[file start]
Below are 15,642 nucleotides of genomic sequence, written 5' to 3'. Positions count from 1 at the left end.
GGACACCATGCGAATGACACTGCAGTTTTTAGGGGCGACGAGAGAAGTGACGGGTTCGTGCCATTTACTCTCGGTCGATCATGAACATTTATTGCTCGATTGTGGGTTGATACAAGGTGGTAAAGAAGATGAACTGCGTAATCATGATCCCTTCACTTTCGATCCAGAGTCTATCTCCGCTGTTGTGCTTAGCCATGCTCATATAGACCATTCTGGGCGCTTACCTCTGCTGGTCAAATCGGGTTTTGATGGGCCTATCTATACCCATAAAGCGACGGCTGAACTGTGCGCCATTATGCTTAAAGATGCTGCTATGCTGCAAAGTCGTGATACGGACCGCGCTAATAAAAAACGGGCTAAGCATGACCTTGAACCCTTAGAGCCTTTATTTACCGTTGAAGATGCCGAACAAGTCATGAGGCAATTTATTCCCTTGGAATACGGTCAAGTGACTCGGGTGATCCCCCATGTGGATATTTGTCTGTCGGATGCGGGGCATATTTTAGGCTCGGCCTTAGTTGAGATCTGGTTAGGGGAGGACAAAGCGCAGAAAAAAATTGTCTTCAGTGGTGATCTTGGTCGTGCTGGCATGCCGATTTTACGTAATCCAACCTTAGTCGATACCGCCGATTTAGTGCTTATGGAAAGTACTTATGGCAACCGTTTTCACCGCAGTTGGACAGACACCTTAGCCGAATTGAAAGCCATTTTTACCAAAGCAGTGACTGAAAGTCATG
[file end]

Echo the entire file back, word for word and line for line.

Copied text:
Below are 15,642 nucleotides of genomic sequence, written 5' to 3'. Positions count from 1 at the left end.
GGACACCATGCGAATGACACTGCAGTTTTTAGGGGCGACGAGAGAAGTGACGGGTTCGTGCCATTTACTCTCGGTCGATCATGAACATTTATTGCTCGATTGTGGGTTGATACAAGGTGGTAAAGAAGATGAACTGCGTAATCATGATCCCTTCACTTTCGATCCAGAGTCTATCTCCGCTGTTGTGCTTAGCCATGCTCATATAGACCATTCTGGGCGCTTACCTCTGCTGGTCAAATCGGGTTTTGATGGGCCTATCTATACCCATAAAGCGACGGCTGAACTGTGCGCCATTATGCTTAAAGATGCTGCTATGCTGCAAAGTCGTGATACGGACCGCGCTAATAAAAAACGGGCTAAGCATGACCTTGAACCCTTAGAGCCTTTATTTACCGTTGAAGATGCCGAACAAGTCATGAGGCAATTTATTCCCTTGGAATACGGTCAAGTGACTCGGGTGATCCCCCATGTGGATATTTGTCTGTCGGATGCGGGGCATATTTTAGGCTCGGCCTTAGTTGAGATCTGGTTAGGGGAGGACAAAGCGCAGAAAAAAATTGTCTTCAGTGGTGATCTTGGTCGTGCTGGCATGCCGATTTTACGTAATCCAACCTTAGTCGATACCGCCGATTTAGTGCTTATGGAAAGTACTTATGGCAACCGTTTTCACCGCAGTTGGACAGACACCTTAGCCGAATTGAAAGCCATTTTTACCAAAGCAGTGACTGAAAGTCATG